In the last decade, several states have started addressing the excessive sentences imposed on children following the racially biased “superpredator” era when states began prosecuting tens of thousands of children as adults and subjecting thousands to life imprisonment without parole or its equivalent. EJI won several cases at the U.S. Supreme Court and many states have started repealing extreme, excessive punishments for teenagers. Maryland is the most recent jurisdiction to join this trend.
Overriding a gubernatorial veto, Maryland lawmakers this week enacted bipartisan legislation abolishing life imprisonment without parole for children, making Maryland the 25th state in the nation to ban juvenile life-without-parole sentences.
The Juvenile Restoration Act (SB 494) provides that, when sentencing a minor convicted as an adult, a court may not impose a sentence of life imprisonment without the possibility of parole or release.
Individuals who were convicted as an adult for an offense committed when they were under 18 and who have been imprisoned for at least 20 years may file a motion with the court to reduce the duration of their sentence. The new law requires that a court shall conduct a hearing on the motion and may reduce the sentence if the court finds that the individual is not a danger to the public and that the interests of justice will be better served by a reduced sentence.
More than 400 people in Maryland who were sentenced to life or life-equivalent sentences for offenses when they were children and have spent at least 20 years in prison are eligible for review of their sentences under the new law—including 114 people who are now 50 or older.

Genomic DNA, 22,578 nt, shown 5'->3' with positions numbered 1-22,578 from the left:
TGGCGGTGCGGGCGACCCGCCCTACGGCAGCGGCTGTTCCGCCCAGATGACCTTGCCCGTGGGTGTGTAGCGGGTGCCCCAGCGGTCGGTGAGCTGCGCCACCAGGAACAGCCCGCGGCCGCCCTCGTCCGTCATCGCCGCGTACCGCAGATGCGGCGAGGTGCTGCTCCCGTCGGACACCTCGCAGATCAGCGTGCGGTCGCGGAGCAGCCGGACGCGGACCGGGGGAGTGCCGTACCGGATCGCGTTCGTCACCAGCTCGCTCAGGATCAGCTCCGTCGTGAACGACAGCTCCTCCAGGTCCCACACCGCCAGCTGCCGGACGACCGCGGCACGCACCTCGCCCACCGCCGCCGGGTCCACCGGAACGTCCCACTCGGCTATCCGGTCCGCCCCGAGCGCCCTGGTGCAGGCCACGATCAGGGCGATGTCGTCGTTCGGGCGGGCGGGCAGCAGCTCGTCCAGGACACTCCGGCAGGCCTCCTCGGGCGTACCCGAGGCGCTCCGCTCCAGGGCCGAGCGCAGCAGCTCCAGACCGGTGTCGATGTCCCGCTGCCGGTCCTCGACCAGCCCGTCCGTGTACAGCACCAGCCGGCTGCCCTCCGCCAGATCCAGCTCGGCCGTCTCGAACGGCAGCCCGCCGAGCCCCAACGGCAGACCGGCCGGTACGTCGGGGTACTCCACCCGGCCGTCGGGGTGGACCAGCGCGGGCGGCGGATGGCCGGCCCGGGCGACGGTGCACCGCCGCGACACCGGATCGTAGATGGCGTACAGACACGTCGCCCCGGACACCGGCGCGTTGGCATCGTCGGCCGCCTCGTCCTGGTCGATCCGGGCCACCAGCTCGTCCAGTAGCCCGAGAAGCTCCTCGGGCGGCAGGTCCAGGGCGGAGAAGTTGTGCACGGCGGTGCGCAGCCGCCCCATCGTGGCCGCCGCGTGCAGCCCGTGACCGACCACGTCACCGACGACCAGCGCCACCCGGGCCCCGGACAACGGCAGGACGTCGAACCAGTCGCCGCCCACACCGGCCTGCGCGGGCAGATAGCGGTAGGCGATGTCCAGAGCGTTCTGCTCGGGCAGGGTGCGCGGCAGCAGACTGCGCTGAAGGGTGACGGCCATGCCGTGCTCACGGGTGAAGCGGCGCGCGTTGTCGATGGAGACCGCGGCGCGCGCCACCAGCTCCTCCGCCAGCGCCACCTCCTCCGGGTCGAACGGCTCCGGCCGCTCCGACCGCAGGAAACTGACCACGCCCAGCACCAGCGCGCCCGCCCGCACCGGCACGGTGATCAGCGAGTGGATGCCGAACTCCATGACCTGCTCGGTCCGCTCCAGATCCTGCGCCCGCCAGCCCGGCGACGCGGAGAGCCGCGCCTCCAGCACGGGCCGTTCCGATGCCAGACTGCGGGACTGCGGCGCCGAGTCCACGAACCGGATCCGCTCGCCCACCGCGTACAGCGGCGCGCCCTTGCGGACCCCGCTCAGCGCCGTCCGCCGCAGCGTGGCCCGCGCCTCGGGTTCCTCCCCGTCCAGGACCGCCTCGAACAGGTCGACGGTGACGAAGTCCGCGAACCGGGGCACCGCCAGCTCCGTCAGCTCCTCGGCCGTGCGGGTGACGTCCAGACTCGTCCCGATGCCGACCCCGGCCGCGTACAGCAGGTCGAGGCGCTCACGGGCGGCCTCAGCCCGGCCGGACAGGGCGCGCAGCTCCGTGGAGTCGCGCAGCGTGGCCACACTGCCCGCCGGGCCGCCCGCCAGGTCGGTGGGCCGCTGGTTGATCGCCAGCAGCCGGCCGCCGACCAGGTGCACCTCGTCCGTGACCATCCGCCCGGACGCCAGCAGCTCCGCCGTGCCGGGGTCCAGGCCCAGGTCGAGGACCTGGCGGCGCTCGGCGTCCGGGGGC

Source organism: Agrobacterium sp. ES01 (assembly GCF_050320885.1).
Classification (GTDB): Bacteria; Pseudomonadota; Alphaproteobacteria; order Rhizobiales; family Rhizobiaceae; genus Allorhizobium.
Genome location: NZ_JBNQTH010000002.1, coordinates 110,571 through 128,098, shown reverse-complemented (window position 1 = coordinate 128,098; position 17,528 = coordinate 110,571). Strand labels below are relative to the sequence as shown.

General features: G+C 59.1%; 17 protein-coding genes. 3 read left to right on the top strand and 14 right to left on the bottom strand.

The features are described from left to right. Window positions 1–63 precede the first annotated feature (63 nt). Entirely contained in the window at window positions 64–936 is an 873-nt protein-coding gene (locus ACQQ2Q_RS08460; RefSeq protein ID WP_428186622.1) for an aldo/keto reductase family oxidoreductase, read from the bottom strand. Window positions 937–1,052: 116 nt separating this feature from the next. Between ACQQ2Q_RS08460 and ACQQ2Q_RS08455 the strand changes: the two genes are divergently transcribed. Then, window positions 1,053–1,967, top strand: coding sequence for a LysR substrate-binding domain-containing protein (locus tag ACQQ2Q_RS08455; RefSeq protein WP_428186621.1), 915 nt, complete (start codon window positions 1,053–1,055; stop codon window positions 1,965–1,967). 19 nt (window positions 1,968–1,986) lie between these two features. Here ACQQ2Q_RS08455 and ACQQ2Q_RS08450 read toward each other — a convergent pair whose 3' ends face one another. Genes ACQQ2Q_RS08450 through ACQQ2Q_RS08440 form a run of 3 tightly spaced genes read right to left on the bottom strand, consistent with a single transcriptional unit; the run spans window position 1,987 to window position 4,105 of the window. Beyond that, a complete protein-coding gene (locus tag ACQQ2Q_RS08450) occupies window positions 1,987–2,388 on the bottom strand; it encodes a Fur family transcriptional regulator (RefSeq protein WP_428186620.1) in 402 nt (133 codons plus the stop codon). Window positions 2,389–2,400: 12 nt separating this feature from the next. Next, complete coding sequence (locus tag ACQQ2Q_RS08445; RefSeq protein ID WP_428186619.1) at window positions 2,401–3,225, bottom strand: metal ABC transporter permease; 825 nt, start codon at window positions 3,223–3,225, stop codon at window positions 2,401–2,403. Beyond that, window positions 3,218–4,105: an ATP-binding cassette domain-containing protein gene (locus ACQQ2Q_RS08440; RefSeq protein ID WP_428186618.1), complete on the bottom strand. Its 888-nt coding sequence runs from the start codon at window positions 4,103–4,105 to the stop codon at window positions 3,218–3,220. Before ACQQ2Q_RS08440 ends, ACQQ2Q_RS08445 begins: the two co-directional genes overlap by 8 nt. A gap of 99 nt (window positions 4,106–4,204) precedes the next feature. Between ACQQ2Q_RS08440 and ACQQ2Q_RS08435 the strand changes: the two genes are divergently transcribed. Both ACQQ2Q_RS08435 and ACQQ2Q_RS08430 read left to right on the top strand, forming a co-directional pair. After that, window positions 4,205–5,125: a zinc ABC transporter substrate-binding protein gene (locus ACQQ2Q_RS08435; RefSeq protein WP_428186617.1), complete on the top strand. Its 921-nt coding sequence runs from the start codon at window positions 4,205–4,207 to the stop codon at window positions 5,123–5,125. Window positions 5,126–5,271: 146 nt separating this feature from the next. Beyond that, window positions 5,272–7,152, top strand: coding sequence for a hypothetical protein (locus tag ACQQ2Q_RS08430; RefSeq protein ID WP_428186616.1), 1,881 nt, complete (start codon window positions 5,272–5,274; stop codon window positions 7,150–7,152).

Maryland has the nation’s highest proportion of Black youth sentenced to life without parole, a point emphasized by Delegate Jazz Lewis, who sponsored the bill in the house. “Over 82 percent of juveniles charged as adults for life and life-equivalent sentences in Maryland are Black. The fact of the matter is that these sentences are reserved almost exclusively for Black children,” he said.
“We can no longer be sentencing children to die in prison, a practice that targets children of color at a vastly disproportionate rate.”
Maryland is now one of 31 states that have either prohibited life-without-parole sentences for children or have no one serving the sentence.
“Any human being who reaches his 37th birthday is a different person then, than he was at the age of 17. We all know that from our own experiences. Teenagers act irresponsibly, some terribly irresponsibly. But people can change as they grow up,” Republican Senator Chris West, who sponsored the bill, said in a statement.
“Redemption is possible. When this happens, as a society we should rejoice.”